Local Gold Mines We Will Never See!
Part One of Two Installments
Hugh BlanchardIt’s not because they’re gated or off limits. They don’t require ropes or a diving mask. Most of them are only about 50 miles or so from your house.
We won’t be visiting them because reaching them requires many miles of tough hiking through remote wilderness areas with few if any trails.
Now let’s read about and view pictures of local gold mines we will never see or visit.
Redrock Canyon MinesThe writer first with grotto member Dell Quick and son Donny and later with Sierra Club hardmen Tom Hill and Mars Bonfire made several unsuccessful efforts in 2000 to find these three mines located several miles east of Lake Castaic near Redrock Mountain. Our efforts are described in the December 2001 Explorer. Back in 1980, however, several young men from the Castaic area using motorcycles part of the way made a number of backpacking trips to the mines and took pictures to prove it. To the writer’s knowledge, no one had been to the mines for at least 50 years before their visits or the quarter century since.The young explorers had the incentive of believing they were close to finding the legendary Lost Padres Mine with its Spanish-era treasures. Since this area is now rapidly turning into an unofficial wilderness area with few roads or trails, the writer doubts that these mines will be visited again in our time.
Former Grotto member John Childress and Robert Rice at
the entrance of one of the Redrock Canyon Mines. (1980)
Allison MineOkay, maybe this mine shouldn’t be included since a number of hikers try to get there although most don’t make it. And yes, there is actually a trail, but only for part of the way. It is even included as one of the hikes in John Robinson’s Trails of the Angeles. However, the writer is, I believe, the only grotto member to have been there (and paid the price see May 2002 Explorer). So let me indulge myself and list it. It is high on Allison Gulch, off of the East Fork of the San Gabriel River. To reach it requires a 14-mile roundtrip hike with a 3,000-foot elevation gain. There are six tunnels but three are clogged. Reportedly there is about l,l00 feet of passage in the three open tunnels but no current mapping has been performed. It was worked from 1913 to 1942.
Entrance to Main Tunnel (Daven Gray, 1993)
Ore Bin Outside Main Tunnel (writer 1999)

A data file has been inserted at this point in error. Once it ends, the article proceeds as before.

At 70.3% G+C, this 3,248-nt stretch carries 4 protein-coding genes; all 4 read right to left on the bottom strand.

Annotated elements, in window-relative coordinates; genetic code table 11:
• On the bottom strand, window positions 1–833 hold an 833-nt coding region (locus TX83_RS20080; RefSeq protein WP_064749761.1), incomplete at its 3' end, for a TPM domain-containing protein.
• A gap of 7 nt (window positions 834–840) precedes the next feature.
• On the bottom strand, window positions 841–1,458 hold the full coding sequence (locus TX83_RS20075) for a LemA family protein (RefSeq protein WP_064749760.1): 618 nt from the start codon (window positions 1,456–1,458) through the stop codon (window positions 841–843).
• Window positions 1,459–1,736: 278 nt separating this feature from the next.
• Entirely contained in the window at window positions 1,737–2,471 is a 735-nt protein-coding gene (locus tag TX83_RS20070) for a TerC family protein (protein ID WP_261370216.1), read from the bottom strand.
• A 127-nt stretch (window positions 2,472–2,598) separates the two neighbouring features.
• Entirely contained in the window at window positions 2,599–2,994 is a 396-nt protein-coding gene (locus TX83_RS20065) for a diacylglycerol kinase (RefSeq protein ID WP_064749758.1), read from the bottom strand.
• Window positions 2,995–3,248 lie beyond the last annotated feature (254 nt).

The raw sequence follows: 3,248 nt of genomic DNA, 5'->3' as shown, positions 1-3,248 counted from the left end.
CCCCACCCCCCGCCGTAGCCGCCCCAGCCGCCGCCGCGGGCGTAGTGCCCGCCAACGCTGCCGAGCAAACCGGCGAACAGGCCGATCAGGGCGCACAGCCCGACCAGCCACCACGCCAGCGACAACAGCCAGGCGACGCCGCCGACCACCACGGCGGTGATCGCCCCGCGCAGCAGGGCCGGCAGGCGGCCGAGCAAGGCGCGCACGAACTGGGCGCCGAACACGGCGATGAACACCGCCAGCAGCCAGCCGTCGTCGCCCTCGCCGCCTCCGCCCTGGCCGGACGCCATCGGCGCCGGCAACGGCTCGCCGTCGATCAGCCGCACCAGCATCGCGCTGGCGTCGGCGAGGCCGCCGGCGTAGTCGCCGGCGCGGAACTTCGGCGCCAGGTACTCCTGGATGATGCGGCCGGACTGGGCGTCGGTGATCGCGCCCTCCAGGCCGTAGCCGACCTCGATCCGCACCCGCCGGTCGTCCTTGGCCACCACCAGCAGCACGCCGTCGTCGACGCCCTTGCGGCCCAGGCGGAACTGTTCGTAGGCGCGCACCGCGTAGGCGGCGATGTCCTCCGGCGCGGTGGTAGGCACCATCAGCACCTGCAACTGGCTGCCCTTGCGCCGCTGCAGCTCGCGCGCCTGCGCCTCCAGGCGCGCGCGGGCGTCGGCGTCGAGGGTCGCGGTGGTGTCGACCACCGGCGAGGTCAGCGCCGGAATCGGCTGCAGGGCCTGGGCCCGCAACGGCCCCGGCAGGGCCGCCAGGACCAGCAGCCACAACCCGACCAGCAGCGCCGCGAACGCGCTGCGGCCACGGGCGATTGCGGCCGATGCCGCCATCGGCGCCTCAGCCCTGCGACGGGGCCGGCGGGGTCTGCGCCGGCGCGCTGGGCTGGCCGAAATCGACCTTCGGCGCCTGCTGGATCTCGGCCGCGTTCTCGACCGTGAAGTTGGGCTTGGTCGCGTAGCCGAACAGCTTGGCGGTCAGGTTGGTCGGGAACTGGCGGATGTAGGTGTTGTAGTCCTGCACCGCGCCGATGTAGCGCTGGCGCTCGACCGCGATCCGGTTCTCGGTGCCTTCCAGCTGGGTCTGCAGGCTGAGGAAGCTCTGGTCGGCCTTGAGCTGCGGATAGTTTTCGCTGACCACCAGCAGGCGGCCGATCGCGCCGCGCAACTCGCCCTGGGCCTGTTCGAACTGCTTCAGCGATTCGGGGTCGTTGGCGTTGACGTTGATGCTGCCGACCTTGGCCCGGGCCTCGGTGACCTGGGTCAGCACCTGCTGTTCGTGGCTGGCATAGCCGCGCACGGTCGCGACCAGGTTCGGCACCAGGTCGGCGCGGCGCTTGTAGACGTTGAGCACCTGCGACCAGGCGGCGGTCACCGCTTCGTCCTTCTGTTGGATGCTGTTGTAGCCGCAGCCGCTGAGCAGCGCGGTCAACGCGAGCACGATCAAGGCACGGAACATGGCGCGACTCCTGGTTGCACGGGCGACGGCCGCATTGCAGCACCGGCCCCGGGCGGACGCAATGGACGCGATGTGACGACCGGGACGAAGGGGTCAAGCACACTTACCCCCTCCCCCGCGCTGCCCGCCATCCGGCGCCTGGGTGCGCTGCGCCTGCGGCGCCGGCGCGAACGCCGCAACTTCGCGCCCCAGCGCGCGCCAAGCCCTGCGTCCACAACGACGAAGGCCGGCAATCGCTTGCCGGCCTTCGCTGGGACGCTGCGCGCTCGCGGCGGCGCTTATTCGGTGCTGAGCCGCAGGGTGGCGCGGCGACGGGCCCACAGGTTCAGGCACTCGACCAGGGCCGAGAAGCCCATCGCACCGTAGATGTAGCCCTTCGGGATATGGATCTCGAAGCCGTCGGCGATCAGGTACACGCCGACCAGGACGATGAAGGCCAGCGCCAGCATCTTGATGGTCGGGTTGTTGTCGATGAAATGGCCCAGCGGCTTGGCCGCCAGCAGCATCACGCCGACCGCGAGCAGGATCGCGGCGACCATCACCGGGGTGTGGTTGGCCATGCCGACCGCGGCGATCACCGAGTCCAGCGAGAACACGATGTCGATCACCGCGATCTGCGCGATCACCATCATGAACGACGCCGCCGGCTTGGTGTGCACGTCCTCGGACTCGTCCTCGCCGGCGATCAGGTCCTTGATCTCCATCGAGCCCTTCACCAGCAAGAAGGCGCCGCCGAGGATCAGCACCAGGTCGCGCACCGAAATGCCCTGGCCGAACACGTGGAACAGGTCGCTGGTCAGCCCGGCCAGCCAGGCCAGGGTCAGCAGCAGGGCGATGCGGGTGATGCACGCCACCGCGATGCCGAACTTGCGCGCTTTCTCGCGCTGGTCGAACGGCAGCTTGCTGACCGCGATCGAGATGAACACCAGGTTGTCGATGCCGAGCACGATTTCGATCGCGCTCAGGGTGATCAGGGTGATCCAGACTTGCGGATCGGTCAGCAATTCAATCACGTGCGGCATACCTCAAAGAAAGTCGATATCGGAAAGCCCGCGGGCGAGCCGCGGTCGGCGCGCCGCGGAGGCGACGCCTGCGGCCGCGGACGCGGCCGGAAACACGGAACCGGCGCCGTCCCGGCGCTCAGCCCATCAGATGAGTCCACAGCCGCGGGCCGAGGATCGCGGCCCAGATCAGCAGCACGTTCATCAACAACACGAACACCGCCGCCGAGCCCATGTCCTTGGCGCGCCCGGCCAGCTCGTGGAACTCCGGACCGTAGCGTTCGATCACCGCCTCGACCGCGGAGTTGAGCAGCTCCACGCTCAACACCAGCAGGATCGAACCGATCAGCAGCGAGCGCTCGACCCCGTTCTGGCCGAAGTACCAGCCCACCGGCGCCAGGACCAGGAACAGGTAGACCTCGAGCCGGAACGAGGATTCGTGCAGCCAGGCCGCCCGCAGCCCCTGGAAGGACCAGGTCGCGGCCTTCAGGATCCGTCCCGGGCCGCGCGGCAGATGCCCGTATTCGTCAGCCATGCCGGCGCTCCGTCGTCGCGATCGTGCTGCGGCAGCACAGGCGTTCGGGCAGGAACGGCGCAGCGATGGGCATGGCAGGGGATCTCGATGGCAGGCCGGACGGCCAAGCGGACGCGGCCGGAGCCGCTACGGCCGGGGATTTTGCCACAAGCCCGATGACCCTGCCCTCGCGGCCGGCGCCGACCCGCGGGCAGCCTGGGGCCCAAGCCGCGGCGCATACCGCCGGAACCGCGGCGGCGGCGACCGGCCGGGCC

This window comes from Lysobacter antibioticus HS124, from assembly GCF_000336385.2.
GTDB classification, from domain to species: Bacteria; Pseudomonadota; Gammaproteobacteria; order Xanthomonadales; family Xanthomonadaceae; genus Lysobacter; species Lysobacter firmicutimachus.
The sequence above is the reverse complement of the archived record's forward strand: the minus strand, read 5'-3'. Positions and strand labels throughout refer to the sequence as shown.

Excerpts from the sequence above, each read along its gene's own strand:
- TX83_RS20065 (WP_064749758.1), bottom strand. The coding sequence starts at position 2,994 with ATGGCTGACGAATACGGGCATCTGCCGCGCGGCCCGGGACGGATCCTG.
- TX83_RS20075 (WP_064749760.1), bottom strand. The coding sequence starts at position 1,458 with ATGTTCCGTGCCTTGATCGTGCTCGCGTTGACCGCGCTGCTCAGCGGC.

Site Plan of Allison Mine Complex (Daven Gray, 1993)
Stanley-Miller MineIt’s a mile beyond the "Bridge" on the East Fork and 1,200 feet above Iron Fork Junction. If the Allison is a tough day hike then the Stanley-Miller is a killer. The writer knows of only two people who have been there in recent years. Former grotto member Doug MacKenzie did it in 2001 and Daven Gray has been there several times (no surprise). There are five tunnels two of them clogged. The three open tunnels supposedly have about 700 feet of passage. The main tunnel has an ore cart at the entrance. It was worked from 1913 to 1939.
Ore Cart – Main Tunnel of Stanley Miller (Daven Gray, 1993)
Cabin – Stanley Miller Mine (Doug MacKenzie, 2001)
(Compare with picture of same cabin in 1939
– John Robinson’s The San Gabriels, Page 62)
Site Plan – Stanley-Miller Mine (Daven Gray, 1995 and 2002)
Native Son MinesUntil several years ago, these mines would have been a snap to reach - probably less than a mile of hiking. They are located on the north slope of Prairie Fork, near the end of Blue Ridge Road, which exits the Angeles Crest Highway just before Wrightwood and Mountain High ski area. Unfortunately, the Forest Service has now gated the Blue Ridge Road at Guffy Campground, which turned a short day hike into a 16 mile round trip backpack.. There were six tunnels, varying in length from 100 to 750 feet. Most are now clogged. Daven Gray has found four of them, none mapped or entered. It was worked from 1897 to 1920.
Native Son Tunnel (Daven Gray, 1993)
Jumbo Channel Placers
From Vincent Saddle on Angeles Crest Hwy the trail to Prairie Fork and
Mine Gulch is 3 1/2 miles. At that point, the three tributaries
(Vincent Gulch, Mine Gulch and Prairie Fork) form the main East
Fork. A short distance from Prairie Fork going right (west) is
the unmaintained Mine Gulch Trail Camp. Just beyond the camp, on
the other side of Mine Gulch streambed, is the beginning of an old
miners trail, which continues downstream above the East Fork for over
500 feet. At one spot the miners had to blast a 20 feet tunnel to
continue. .When the trail seems to end in a flat ravine like area with
a water pipe hanging down, continue another 200 feet first to the left
(east) and then south traversing the ravine and you will see a pit and
a drift mine. This is the Jumbo-Channel Placers Mine, initially
worked in 1937 and supposedly 110 feet long. It has not been
mapped or entered.